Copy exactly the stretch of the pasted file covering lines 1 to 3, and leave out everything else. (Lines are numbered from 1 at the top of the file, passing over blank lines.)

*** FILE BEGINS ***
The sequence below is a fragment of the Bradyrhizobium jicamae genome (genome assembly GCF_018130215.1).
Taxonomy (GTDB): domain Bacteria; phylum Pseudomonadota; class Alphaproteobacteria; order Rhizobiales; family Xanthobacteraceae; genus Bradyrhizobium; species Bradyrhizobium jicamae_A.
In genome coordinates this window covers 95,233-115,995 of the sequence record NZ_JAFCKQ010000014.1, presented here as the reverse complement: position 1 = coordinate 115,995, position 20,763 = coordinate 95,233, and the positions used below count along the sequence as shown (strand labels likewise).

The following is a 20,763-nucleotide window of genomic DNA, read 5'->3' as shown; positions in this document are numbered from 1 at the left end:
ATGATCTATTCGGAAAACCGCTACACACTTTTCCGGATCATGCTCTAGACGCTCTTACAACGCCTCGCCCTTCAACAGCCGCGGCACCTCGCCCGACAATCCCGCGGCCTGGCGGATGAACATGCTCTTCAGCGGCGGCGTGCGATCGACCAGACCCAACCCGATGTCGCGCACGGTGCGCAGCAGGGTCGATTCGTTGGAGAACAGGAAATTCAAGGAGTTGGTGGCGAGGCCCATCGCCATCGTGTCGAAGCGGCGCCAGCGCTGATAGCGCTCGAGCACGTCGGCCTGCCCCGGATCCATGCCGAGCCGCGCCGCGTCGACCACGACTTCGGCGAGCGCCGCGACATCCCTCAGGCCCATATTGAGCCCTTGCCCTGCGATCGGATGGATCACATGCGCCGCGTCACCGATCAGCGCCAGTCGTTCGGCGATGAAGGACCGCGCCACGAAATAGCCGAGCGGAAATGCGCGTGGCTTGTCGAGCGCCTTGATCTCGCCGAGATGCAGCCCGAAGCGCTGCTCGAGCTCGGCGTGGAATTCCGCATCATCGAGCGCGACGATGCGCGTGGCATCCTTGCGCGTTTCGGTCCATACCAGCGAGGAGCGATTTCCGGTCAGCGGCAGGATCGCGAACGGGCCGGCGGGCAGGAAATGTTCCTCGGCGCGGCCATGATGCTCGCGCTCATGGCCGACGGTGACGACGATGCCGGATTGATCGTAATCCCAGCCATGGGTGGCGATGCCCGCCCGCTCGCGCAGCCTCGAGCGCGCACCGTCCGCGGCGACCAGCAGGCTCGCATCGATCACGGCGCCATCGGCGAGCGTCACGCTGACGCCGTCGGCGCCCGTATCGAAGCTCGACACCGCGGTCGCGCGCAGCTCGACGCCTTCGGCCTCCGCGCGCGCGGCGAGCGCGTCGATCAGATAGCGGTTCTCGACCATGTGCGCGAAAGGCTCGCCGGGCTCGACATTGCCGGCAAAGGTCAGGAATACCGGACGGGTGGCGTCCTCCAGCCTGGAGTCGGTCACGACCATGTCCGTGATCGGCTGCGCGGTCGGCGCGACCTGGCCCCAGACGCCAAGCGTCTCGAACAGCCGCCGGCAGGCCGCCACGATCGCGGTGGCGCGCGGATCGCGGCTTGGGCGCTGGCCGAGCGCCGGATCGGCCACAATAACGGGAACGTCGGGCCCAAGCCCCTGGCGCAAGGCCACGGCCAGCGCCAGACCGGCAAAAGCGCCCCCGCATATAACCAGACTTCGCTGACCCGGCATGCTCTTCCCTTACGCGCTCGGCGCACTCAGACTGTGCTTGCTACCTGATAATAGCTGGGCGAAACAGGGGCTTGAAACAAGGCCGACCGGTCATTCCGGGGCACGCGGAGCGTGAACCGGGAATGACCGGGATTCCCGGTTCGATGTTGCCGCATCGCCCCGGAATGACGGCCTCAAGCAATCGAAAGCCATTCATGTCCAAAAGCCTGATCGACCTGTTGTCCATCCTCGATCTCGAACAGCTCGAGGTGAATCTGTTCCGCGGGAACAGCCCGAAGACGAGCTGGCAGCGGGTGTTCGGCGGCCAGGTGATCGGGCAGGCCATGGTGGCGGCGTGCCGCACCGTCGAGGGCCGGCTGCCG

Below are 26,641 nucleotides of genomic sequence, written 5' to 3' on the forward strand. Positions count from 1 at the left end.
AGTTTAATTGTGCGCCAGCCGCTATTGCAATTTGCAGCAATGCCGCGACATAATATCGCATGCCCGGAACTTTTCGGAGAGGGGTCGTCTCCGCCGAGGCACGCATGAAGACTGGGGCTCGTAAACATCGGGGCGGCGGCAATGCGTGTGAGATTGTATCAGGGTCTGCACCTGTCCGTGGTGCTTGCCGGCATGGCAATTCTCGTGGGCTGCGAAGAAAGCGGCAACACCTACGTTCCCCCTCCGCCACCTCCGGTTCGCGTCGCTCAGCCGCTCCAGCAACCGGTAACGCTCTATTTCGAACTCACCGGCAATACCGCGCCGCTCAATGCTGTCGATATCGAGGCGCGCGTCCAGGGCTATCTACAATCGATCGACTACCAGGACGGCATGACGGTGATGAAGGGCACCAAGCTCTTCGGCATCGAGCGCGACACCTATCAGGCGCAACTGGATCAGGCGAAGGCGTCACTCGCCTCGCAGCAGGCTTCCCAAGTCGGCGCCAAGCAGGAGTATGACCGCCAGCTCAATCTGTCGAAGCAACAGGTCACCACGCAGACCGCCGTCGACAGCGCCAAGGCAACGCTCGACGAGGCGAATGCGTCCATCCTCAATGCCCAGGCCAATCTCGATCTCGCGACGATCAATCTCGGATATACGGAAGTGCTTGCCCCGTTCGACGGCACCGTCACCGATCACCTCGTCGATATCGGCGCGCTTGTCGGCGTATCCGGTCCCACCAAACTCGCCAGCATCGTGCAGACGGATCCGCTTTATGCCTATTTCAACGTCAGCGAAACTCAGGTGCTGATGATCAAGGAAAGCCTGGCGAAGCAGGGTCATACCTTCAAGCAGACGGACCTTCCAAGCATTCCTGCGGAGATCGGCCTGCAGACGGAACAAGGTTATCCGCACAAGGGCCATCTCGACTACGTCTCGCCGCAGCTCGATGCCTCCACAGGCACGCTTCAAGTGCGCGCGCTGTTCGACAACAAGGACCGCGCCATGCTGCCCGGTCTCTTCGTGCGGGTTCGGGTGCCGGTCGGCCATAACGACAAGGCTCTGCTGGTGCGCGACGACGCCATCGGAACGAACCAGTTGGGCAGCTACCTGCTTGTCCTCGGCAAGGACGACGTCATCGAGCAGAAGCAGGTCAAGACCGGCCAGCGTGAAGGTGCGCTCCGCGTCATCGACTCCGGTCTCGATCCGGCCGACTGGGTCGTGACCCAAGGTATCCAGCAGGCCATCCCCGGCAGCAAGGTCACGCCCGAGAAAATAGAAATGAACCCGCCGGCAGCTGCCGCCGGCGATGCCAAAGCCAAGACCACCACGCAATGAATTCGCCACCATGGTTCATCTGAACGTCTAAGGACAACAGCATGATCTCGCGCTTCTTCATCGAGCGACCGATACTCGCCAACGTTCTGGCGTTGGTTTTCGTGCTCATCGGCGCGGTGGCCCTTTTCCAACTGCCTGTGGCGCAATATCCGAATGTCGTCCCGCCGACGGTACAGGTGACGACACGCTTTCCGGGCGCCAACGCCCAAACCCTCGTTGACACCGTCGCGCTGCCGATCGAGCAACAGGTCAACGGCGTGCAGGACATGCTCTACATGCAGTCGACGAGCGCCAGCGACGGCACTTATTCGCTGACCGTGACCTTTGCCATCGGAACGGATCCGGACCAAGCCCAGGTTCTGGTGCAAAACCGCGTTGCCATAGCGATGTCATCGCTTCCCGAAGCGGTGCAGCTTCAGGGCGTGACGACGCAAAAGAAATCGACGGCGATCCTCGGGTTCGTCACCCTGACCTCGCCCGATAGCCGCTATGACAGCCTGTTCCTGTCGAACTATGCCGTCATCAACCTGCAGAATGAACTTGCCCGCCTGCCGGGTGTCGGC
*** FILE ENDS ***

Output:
The sequence below is a fragment of the Bradyrhizobium jicamae genome (genome assembly GCF_018130215.1).
Taxonomy (GTDB): domain Bacteria; phylum Pseudomonadota; class Alphaproteobacteria; order Rhizobiales; family Xanthobacteraceae; genus Bradyrhizobium; species Bradyrhizobium jicamae_A.
In genome coordinates this window covers 95,233-115,995 of the sequence record NZ_JAFCKQ010000014.1, presented here as the reverse complement: position 1 = coordinate 115,995, position 20,763 = coordinate 95,233, and the positions used below count along the sequence as shown (strand labels likewise).